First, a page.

Finding a Methodological Common Denominator through Probability, Statistics, and Physics
Professionals recognize entropy-enthalpy compensation as an important factor in molecular recognition, lead design, water networks, and protein engineering. It can be experimentally studied by proper combinations of diverse spectroscopic approaches with isothermal titration calorimetry and is clearly related to molecular dynamics. So, how should we treat entropy-enthalpy compensation? Is it a stubborn hindrance that solely complicates the predictability of phenomena otherwise laid on the line by Mother Nature? How should we then deal with it? This book dwells on these posers. It combines two chapters written by globally recognized specialists. Chapter 1 deals with general issues and suggests a definite approach to how we may answer the posers. Chapter 2 shows how the approach outlined might be successfully applied in a rational design of enzymes. This might provide other interesting strategic perspectives in the general theoretical physical chemistry field.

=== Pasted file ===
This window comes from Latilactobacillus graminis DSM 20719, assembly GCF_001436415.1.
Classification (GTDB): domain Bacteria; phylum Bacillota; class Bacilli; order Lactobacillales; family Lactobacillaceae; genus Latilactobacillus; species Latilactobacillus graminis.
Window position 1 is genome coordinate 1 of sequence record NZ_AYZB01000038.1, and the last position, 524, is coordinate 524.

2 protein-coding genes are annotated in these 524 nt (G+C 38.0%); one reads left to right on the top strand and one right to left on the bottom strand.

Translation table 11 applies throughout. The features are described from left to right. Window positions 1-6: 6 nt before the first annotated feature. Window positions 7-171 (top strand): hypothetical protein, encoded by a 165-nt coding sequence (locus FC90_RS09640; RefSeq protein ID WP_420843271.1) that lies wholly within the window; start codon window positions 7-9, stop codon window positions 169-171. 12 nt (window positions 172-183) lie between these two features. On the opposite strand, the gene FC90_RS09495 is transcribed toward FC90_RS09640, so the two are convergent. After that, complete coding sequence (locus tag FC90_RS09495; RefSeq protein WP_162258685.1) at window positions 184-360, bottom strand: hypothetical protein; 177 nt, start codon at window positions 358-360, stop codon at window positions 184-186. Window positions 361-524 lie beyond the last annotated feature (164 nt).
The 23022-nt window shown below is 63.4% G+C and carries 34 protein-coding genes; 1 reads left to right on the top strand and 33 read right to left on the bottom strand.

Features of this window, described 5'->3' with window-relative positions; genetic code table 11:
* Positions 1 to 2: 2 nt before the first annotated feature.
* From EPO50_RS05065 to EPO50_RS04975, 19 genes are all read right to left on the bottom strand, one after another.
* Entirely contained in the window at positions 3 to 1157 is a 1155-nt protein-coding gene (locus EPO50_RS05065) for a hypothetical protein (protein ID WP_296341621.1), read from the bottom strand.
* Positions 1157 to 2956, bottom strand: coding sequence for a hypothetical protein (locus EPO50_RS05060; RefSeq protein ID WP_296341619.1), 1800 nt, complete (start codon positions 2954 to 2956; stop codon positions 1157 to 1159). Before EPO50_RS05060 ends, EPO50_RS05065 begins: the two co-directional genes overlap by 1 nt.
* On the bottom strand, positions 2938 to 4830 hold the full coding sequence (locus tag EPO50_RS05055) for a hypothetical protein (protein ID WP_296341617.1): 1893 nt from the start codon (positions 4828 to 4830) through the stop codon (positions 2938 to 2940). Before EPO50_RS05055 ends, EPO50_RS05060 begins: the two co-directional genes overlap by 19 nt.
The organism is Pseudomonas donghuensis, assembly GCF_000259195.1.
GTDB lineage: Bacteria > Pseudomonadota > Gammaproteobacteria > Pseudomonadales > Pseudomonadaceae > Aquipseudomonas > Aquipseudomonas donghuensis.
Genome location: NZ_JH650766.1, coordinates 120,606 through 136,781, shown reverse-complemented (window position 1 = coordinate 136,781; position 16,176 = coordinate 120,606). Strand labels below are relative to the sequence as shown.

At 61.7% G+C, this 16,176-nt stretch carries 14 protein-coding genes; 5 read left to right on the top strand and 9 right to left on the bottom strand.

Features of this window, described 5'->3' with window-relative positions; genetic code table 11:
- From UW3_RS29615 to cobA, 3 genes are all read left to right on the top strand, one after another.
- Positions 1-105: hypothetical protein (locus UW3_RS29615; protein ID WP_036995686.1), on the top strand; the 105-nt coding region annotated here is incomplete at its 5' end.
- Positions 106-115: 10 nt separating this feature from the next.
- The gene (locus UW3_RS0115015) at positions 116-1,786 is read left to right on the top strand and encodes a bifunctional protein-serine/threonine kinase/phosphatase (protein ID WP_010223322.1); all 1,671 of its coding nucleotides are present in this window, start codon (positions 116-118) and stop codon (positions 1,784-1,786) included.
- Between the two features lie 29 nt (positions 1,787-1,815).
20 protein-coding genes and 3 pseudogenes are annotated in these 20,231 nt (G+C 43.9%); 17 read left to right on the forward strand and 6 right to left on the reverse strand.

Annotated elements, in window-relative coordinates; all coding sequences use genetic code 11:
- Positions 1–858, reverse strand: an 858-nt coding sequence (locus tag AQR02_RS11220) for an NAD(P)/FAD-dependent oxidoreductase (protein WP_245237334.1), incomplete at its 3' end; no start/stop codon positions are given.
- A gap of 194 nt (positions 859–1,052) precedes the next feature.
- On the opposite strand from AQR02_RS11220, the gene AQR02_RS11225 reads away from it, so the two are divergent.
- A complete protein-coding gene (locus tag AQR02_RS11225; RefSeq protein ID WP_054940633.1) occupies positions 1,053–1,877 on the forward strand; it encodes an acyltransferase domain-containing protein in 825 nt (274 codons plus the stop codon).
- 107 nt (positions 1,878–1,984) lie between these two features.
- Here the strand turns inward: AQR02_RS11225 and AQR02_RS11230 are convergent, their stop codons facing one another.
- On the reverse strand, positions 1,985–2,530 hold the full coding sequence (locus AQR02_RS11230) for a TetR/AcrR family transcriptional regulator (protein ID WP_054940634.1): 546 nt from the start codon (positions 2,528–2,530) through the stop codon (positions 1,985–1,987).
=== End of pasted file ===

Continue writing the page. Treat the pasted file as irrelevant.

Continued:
Evgeni Starikov is a specialist in theoretical biophysical chemistry with nearly 30 years of professional experience. Currently, he is a freelance researcher at Chalmers University of Technology, Sweden, and Kobe University, Japan. Prof. Starikov has authored around 100 articles and a monograph and co-edited a book. His current research interests include applications of thermodynamics.
Bengt Nordén is chair professor of physical chemistry at the Chalmers University of Technology, Gothenburg, Sweden, since 1979. He is a member of the Royal Swedish Academy of Sciences’ Class that awards the Nobel Prize for Chemistry and founder and chairman of the Molecular Frontiers Foundation, a global organization hosted by the academy to identify breakthroughs in science early on and stimulate young people’s and society’s interests in science by entry through molecular sciences. He has authored around 500 scientific papers and textbooks mainly on DNA and other biomacromolecules studied in solution using polarized light spectroscopy.
Shigenori Tanaka is professor at Kobe University, Japan, since 2004. He has authored around 170 peer-reviewed papers and co-edited a couple of books. His primary research interests are the development of first-principles computational methods for biomolecular systems and their applications for bottom-up modeling of biological phenomena.